June 2023

Life Sentences

‘O remember / In your narrowing dark hours / That more things move / Than blood in the heart’

By Sarah Holland-Batt
The poetry that delivered perspective when the author came face to face with a grizzly bear in the wilds of Alaska

These lines come from a poem I love, called “Night”, by Louise Bogan. I memorised them many years ago because I liked their succinct imperative not to fear death. They are also the lines that swam into my mind when I came as close as I have ever come to dying, standing face to face with an adult male grizzly bear in the wilds of Alaska.

I’d been living in New York that year, trying to write my second book. It was one of the worst winters on record: blizzard after blizzard, the streets strangled by ice. I was at a low ebb. My relationship had ended, my poems were going nowhere and I needed to escape the city. I bought myself a ticket to Anchorage in July. Summer came, and I got on the plane.

Suddenly, there was a surfeit of light. Alaskan summers are aimless, the days long and drifting. The sun never fully sets, just dips over the horizon, then creeps back again. I was staying with an old Australian friend, Emma, a geophysicist living in Anchorage. In the mornings I went birdwatching, keeping my distance from moose and their calves in the woods, scanning the sky for bald eagles. In the evenings Emma and I went hiking, then grilled halibut and drank beer in the lingering twilight.

One weekend, we drove north to the national park surrounding Denali’s massive white peak. Our campsite was a stretch of gravel along a braided creek of snowmelt, in a remote part of the park. We set up our tent, then went for an early evening walk along the water. The path was clear at first, then winnowed into a tunnel of greenery that rose over a rocky bluff wedged beside the running water. We had to duck our heads as we walked.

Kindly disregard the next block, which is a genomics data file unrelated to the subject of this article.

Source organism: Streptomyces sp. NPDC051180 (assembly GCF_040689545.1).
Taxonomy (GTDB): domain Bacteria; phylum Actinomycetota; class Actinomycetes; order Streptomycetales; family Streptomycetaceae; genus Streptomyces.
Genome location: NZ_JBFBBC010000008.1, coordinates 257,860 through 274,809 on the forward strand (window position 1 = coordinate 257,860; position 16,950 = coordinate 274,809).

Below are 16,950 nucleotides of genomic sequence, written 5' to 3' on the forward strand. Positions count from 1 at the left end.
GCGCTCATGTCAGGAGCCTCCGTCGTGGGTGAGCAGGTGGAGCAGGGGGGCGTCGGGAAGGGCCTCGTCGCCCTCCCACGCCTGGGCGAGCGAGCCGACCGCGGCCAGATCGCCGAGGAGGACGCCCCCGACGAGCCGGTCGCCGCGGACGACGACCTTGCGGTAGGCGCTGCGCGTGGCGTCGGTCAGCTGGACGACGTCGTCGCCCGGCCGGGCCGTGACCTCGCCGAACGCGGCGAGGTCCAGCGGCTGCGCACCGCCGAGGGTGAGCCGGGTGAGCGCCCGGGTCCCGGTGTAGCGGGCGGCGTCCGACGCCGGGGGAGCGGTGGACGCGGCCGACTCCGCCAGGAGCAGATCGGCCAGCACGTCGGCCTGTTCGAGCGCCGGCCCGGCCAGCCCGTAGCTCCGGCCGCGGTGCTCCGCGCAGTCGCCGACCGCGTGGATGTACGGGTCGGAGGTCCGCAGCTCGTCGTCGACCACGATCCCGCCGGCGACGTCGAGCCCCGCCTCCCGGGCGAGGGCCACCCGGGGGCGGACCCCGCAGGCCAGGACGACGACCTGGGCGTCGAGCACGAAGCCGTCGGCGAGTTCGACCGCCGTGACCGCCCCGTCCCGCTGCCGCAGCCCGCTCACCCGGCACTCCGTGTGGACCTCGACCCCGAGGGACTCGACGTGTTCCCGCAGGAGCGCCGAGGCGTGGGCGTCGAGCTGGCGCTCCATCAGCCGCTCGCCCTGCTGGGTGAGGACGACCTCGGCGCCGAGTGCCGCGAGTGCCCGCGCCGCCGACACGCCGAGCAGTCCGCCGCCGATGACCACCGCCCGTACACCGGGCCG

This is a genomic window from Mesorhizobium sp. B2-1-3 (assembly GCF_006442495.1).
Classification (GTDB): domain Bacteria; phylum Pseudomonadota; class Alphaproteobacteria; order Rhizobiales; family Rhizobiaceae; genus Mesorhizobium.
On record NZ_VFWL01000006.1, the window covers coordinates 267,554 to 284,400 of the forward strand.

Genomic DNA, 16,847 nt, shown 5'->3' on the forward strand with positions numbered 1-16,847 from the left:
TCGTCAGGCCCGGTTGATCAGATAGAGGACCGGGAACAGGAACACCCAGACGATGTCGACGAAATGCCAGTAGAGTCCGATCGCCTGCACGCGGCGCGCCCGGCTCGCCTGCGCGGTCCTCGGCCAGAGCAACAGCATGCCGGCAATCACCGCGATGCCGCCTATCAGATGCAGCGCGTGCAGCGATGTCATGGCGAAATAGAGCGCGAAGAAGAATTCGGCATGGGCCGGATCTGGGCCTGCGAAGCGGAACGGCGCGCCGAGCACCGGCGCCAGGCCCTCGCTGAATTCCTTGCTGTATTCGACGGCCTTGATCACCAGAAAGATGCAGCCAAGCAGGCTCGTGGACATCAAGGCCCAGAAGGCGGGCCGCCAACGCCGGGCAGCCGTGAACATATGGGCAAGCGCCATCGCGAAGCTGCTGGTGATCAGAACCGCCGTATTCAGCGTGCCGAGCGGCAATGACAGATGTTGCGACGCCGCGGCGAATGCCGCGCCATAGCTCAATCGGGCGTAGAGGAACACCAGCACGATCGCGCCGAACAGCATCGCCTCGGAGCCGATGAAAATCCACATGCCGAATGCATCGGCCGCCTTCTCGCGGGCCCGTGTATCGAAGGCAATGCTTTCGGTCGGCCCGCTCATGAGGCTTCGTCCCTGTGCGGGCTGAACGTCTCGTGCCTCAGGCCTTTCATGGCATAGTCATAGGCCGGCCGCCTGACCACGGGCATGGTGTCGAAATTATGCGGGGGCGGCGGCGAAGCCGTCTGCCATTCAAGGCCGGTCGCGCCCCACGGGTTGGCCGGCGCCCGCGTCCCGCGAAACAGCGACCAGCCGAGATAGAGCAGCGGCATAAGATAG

I’d read Denali’s wildlife guidelines, which recommended making noise to warn bears in earshot. But as I yelled what the guidebook had advised (Hey, bear!), Emma became increasingly exasperated. I was desecrating the solitude. For Christ’s sake, she said, would you shut up. So I did.

We scrambled down the far side of the bluff, and emerged to a sweep of braided water stretching to the horizon. Blue shadows of conifers leaned down the ridges. I sensed movement behind me. Back up the steep slope we’d just descended, my eye snagged on a patch of rustling leaves. The massive dark head of a grizzly bear appeared, shaggy and elemental, between the trees. It was standing on its hind legs, looking down at us, more than 6 feet tall. Then it dropped down and disappeared.

Emma, I said, there’s a bear. I could hardly get the words out. Sure there is, she said, then froze. There it was, at the bottom of the bluff: first its head, and then its whole lumbering body, 2 metres away, pinning us against the swift-moving creek. There was nowhere to go. The guidelines said to stay a minimum of 200 metres from grizzlies, and to never turn your back or run. They said nothing about what to do if you found yourself face to face with one. I knew enough from what I’d read to tell Emma to spread our arms and legs into the shape of an X, so we did. Hey bear, we both said firmly. Hey.

The bear gave us a long, appraising stare: not entirely curious, not indifferent. It had no fear. In that instant, I understood viscerally what I had always known in the abstract – that my own existence was a speck, a tiny atom in the great machine. This is it, I remember thinking, astonished. This is how my life ends.

Any attempt at retreat would have been fatal, so we held our ground. Emma’s breathing beside me was ragged. After a long moment, the bear ambled over to a soapberry bush to feed, then eventually towards some distant trees, and into the dusk.

Then there were the words, unbidden: More things move / than blood in the heart. A skerrick of poetry, springing from some crevice of my mind, reminding me that I was not at the centre of things, and that the bear and I were both creatures moving through a world we shared. As we walked back to the campsite, hysterical with relief, Louise Bogan’s words seemed to synchronise with my elevated heartbeat. They’ve become a private motto over the years, and a reminder of my own place in the order of things, always bringing with them a necessary recalibration in perspective.

Sarah Holland-Batt

Sarah Holland-Batt is the author, most recently, of The Jaguar and Fishing for Lightning.

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